Shortly after her Puebla wins, it was announced that she would be racing in the UK again, this time in the BRDC Formula 3 championship. She was due to be driving for Douglas Motorsport alongside Jamie Chadwick.

Alexandra never actually raced in F3 in the UK. She did take part in an official series test at Spa, but crashed. Her injuries were initially reported as being "mild concussion and bruising."

The day before the Yucatan rounds of NACAM F4, she pulled out of that championship, citing two causes. The first of these was neck injuries received in her Spa crash. The second revolved around the series' acceptance of another driver who had allegedly received a year-long drugs ban from IndyCar-sanctioned series. Her team, MomoF4, pulled out of the championship after the meeting.

Alexandra said in the press conference held to announce her retirement that she had not ruled out a return in future, but she is now concentrating on finishing her education.

(Image copyright Liliana Velazquez Leon/Sintesis)

Saturday, 24 March 2018

Flick Haigh

Flick in 2016

Flick Haigh races GT cars in endurance events, in the UK and abroad.

She got into motorsport through a track day in 2005, when she was 21, and through her father’s historic rallying. For a long time at the beginning of her career, she was a Caterham racer. She started in the Caterham Classic Graduates series in 2007, and was seventh in her first year. In her second, she was fifth, and she won the series in 2009.

Between 2010 and 2013, she raced in the Caterham R300 Superlight Championship, finishing seventh overall in 2010 and 2012.

During this time, she also raced a Ginetta in some Britcar endurance races, as well as in the Dubai 24 Hours in 2013. She was 27th in a Ginetta G50, run by Optimum Motorsport and shared with Lee Mowle, Joe Osborne and Ryan Ratcliffe. Ratcliffe was her partner for Britcar; they won their class in a night race at Donington in 2012, despite Flick never having raced in the dark before, and almost running out of fuel at the end.

In 2014, she partnered Sarah Reader in the VdeV Endurance Challenge in France. The car was a Juno prototype. Their best overall result was ninth, at Paul Ricard, although they scored well in class. They were 39th overall, as their other results were not as good as their Paul Ricard efforts.

In 2015, Flick took part in her second Dubai 24 Hours, driving an Aston Martin Vantage for Speedworks Motorsport. She was third in the SP3 class, 29th overall, driving with Paul O’Neill, Devon Modell and Paul Gilbert. Driving a Ginetta G55 for Optimum Motorsport, she won her class in the Mugello 12 Hours, and was 16th overall, as part of a three-driver team. A similar team was 34th in the Barcelona 24 Hours.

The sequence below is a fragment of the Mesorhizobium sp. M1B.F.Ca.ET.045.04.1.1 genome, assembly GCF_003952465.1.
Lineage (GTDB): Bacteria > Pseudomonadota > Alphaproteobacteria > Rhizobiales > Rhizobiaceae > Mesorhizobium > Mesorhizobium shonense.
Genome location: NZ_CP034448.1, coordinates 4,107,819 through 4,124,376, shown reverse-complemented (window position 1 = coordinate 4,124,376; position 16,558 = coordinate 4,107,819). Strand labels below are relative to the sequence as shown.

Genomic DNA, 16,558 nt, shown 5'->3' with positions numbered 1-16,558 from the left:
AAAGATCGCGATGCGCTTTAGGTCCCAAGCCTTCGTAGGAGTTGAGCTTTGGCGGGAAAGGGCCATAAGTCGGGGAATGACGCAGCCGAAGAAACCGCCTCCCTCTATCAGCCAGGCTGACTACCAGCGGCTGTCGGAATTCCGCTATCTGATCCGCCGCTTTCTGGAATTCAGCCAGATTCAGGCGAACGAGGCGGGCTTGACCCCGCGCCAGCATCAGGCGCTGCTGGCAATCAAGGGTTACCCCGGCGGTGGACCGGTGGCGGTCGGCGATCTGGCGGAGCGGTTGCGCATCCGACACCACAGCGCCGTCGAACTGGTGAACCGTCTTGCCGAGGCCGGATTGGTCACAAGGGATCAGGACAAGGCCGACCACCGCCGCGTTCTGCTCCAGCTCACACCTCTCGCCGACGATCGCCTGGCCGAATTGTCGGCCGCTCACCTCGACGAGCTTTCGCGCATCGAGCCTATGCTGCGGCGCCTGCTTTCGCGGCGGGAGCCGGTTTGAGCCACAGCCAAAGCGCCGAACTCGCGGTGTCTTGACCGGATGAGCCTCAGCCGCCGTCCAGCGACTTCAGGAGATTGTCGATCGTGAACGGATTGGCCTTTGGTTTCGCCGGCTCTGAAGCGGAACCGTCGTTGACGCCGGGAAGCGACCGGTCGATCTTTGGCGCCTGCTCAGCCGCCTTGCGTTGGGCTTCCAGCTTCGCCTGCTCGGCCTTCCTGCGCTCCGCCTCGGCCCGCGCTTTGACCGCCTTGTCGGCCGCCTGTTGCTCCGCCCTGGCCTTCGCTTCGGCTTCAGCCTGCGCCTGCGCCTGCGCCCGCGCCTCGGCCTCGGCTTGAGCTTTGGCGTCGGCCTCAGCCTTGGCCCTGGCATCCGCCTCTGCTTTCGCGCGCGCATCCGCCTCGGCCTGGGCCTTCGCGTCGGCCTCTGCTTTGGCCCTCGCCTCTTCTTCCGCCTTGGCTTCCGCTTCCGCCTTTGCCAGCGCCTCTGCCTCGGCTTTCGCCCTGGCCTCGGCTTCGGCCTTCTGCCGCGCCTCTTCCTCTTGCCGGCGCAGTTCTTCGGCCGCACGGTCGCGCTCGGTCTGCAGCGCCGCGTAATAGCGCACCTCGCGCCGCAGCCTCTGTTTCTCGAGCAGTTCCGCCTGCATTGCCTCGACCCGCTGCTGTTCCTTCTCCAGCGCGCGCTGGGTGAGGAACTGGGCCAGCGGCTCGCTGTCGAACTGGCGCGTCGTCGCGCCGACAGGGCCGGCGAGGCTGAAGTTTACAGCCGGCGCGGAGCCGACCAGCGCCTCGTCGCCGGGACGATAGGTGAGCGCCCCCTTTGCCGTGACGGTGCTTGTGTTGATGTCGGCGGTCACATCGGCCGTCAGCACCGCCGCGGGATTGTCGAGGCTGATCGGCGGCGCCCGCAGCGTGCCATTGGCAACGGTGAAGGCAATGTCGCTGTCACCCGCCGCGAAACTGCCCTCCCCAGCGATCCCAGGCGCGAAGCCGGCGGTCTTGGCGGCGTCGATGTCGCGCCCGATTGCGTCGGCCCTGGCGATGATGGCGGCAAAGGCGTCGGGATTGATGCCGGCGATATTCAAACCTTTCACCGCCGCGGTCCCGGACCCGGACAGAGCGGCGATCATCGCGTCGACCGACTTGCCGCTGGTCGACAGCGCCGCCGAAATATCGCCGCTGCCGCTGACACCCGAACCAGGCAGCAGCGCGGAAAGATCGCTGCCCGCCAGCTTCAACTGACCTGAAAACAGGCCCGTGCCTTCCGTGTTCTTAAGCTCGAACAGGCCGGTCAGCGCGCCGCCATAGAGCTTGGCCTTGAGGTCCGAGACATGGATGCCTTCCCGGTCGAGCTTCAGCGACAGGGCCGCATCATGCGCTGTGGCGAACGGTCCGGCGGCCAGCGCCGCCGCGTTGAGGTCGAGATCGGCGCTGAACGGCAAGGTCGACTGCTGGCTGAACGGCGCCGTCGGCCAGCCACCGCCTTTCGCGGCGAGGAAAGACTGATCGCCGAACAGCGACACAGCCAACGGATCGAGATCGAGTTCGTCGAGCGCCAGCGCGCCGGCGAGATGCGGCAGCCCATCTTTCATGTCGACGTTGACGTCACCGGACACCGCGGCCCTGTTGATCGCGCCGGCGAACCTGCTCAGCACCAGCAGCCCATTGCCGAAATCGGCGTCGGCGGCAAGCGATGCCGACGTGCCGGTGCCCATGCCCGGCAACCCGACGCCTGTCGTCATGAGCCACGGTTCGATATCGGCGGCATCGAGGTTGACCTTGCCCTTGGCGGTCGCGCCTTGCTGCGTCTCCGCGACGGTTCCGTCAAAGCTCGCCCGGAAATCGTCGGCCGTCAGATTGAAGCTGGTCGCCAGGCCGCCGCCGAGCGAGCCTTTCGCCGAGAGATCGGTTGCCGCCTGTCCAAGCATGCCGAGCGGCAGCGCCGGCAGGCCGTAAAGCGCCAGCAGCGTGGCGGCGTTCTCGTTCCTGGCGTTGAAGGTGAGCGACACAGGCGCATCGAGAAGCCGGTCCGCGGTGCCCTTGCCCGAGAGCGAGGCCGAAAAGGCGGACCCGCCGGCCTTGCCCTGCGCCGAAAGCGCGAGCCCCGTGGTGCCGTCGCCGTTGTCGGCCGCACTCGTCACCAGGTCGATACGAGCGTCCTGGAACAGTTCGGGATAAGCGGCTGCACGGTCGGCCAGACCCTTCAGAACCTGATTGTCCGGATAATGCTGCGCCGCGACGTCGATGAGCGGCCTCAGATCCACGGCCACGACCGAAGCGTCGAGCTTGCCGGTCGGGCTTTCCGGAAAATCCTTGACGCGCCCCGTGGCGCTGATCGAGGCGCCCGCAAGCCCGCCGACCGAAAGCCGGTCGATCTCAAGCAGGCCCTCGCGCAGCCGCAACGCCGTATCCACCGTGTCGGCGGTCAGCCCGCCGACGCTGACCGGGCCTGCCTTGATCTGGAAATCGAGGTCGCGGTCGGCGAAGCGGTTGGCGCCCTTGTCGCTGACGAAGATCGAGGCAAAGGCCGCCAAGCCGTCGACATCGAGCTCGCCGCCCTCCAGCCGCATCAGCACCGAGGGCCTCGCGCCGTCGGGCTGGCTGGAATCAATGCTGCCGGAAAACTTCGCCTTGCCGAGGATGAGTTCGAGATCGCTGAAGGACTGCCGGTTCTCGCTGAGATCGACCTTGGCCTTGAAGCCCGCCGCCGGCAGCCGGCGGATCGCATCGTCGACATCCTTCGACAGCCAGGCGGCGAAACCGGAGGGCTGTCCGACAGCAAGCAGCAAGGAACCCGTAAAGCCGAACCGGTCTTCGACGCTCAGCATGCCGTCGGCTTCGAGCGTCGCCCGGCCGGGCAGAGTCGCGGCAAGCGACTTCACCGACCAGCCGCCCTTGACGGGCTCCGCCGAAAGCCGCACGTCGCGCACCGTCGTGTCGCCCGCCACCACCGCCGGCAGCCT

Back at home, she made guest appearances in the GTA Cup and the Ginetta GT4 Supercup, driving the G55. In April, she entered the Donington rounds of the GTA Cup, and won the GTA class in her first race. She started the second from pole, but was seventh overall, and then did not finish. Later, in August, she tackled the Snetterton Ginetta Supercup meeting, and left with a tenth and two sixth places.

She did several international endurance races in 2016, starting with the Dubai 24 Hours, driving an Audi R8 LMS for Optimum Motorsport. She and her four team-mates were fourth overall. They were tenth in the Mugello round of the 24-Hour Series, but did not finish at Paul Ricard. A return to the track for the Michelin GT3 Le Mans Cup in August gave them a fourth place. In December, they were an impressive second in the Gulf 12 Hours, held at Yas Marina. This was a positive end to a strong year.

She stuck with the same car and team for 2017. Her first race was the Dubai 24 Hours, in which she was fourth in class. The other drivers were her regular team-mates Joe Osborne and Ryan Ratcliffe, plus Christopher Haase of Germany.
She was also fifth in the GT3 class of the Michelin Le Mans Cup, with three podium finishes from five races. She and Joe Osborne were third at Paul Ricard and the Red Bull Ring, and second in the season opener at Monza. They also entered the the two Le Mans races, and were ninth and fourteenth.

Her plans are more home-based in 2018. She is contesting the British GT Championship in an Aston Martin Vantage. The seat is a continuation of her long-running association with Optimum Motorsport and her team-mate is Jonny Adam.

Her first race in British GTs made history: at Oulton Park, Flick became the first female driver to win a British GT race, having started from pole. This was not only a first for a woman, but a first win for Flick the first time out in the car. She and Jonny Adam won again at Donington at the end of the year and were crowned British GT3 champions. This was the first time a female driver had won the top-level GT3 class and a remarkable achievement for a series debutant.